The Only Question that Matters

Is the universe a friendly place?  Nah, just kidding!  That’s not the question.

But I’m hearing a lot of questions in my inbox and around the internet.

Is the bull over?

I’m in cash…should I start buying?

Are miners going to outperform if/when gold bottoms?

And on and on.

At this point, I think all such questions (especially the “is-the-bull-market-over” question) are distractions.

If the bull is over, only price will tell us.  I don’t think we can base it on Fedspeak, because if the Fed ends the bull market by their actions, a la Paul Volcker, then we won’t know soon enough.  We little people are not going to be tipped off ahead of time.

For the record, I won’t be confident in declaring the precious metals bull dead–based on price–unless or until gold closes a week below $1089.  $1089 would represent a 50% retracement of this ENTIRE bull run–based off of the April 2001 low of $255 and the September 2011 high of $1923.  Actually, let’s round up and just call it $1100.  I don’t think a secular precious metals bull, considering all that global central banks are doing, has any business closing below $1100 on a weekly basis.  There, I said it.

So, I have a line in the sand.  (Though we’ve been in cash since December, fortunately, so we’re not sweating it out.)

The point is, I choose not to make my decision based on some fundamental reason, such as currency debasement, interest rates, or Fedspeak.  Because all those things are controlled by powerful human beings.  You and I are not going to be privy to their plans in advance.  So if we rely on news about a change in fundamentals, it will be too late.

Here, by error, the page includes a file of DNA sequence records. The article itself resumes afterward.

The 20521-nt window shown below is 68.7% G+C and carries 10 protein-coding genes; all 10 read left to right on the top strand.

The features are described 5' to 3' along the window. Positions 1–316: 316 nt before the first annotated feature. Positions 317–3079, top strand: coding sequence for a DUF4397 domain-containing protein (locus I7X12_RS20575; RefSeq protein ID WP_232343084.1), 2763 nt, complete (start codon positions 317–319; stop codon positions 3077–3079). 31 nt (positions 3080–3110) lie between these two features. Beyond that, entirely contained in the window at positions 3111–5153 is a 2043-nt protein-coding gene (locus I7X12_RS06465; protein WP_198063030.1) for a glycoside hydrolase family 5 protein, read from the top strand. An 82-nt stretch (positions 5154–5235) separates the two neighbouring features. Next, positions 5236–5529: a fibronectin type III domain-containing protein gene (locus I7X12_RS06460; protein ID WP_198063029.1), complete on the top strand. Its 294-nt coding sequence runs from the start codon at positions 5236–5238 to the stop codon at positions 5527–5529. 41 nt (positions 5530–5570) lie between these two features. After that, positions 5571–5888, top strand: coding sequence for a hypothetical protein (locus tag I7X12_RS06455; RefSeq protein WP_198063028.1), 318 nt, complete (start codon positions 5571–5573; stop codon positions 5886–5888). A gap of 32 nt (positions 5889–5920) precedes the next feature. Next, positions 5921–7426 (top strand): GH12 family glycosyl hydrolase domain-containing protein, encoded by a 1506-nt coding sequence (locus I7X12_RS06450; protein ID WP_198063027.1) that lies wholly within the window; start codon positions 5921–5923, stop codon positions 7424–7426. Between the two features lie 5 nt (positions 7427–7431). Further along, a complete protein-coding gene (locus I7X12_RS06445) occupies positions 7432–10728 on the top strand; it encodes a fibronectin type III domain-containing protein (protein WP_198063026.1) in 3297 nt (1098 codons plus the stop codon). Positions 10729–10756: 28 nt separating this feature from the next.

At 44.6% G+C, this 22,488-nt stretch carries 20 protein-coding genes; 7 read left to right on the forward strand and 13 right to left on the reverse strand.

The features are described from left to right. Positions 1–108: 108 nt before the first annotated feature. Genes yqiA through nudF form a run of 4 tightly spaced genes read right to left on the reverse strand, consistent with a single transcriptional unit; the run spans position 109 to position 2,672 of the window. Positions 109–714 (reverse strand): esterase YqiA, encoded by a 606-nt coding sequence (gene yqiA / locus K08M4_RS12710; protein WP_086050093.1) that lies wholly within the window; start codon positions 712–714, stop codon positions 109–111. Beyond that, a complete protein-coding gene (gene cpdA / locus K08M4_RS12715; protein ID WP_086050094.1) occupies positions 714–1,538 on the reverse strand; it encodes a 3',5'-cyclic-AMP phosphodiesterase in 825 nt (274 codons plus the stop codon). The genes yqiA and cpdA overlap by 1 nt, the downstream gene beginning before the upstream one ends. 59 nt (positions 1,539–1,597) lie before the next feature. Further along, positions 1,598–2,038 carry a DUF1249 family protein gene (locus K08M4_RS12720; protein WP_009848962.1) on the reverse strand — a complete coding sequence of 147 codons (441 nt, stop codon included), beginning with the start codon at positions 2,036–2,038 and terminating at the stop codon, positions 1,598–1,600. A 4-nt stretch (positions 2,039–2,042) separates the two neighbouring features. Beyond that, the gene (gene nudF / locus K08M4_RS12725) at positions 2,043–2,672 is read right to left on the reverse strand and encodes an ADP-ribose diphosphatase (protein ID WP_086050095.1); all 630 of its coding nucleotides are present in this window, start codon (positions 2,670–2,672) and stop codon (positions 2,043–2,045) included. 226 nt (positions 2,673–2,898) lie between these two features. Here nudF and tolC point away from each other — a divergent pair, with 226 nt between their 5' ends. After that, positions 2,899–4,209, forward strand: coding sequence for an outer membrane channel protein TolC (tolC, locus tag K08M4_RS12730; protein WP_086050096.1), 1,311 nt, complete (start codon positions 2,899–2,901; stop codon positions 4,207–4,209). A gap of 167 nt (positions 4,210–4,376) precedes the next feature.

And so, here’s the only question that matters given the awful action in the precious metals markets since September 2011:  Have we gotten some powerful evidence that the downtrend has ended?

It’s going to take powerful evidence that the downtrend has ended, precisely because this has been a powerful and protracted downtrend.

Right now the answer remains “no.”  MACD, TSI, RSI…any oscillator or indicator you throw on a chart points DOWN.

I will not be taking a starter position in gold until it does at least one of two things:  closes above the rapidly plummeting 50-day moving average -or- closes above the 200-week moving average, above the top of a recent consolidation zone.

Screen Shot 2013-06-29 at 7.41.46 PM

Personally I’m leaning toward the 200-week moving average as my action point.  The 50-day moving average is plunging by the day, and so I’m not sure a break above it will mean much.  If this is a new bear market for gold, we must remember even bear markets have violent rallies.  Furthermore, the 50-day is probably the most-watched technical indicator in the world by the retail crowd.  If the bull is dead, there might still be such a bear-market rally that pokes above the 50-day just to draw in suckers.

One other interesting thing to keep an eye on:  Watch to see if the CRB can hold its June 2012 low.

Screen Shot 2013-06-29 at 7.50.47 PM

I’m not throwing in the towel by any means.  The most important market in the world–Treasury bonds–is signaling inflation is next, not deflation.  Yields are spiking.  Yet gold is being held down.  Some would say manipulated down.  A basket of commodities, on the other hand, cannot be so easily manipulated as the rather small gold market.

I’m considering a long trade on the commodities ETF DBC if the $CRB successfully retests the lows from last year.  But I’m playing it by ear–so definitely take this opportunity to sign up for my email and Twitter updates if you haven’t done so.  You’ll know immediately if I do something.


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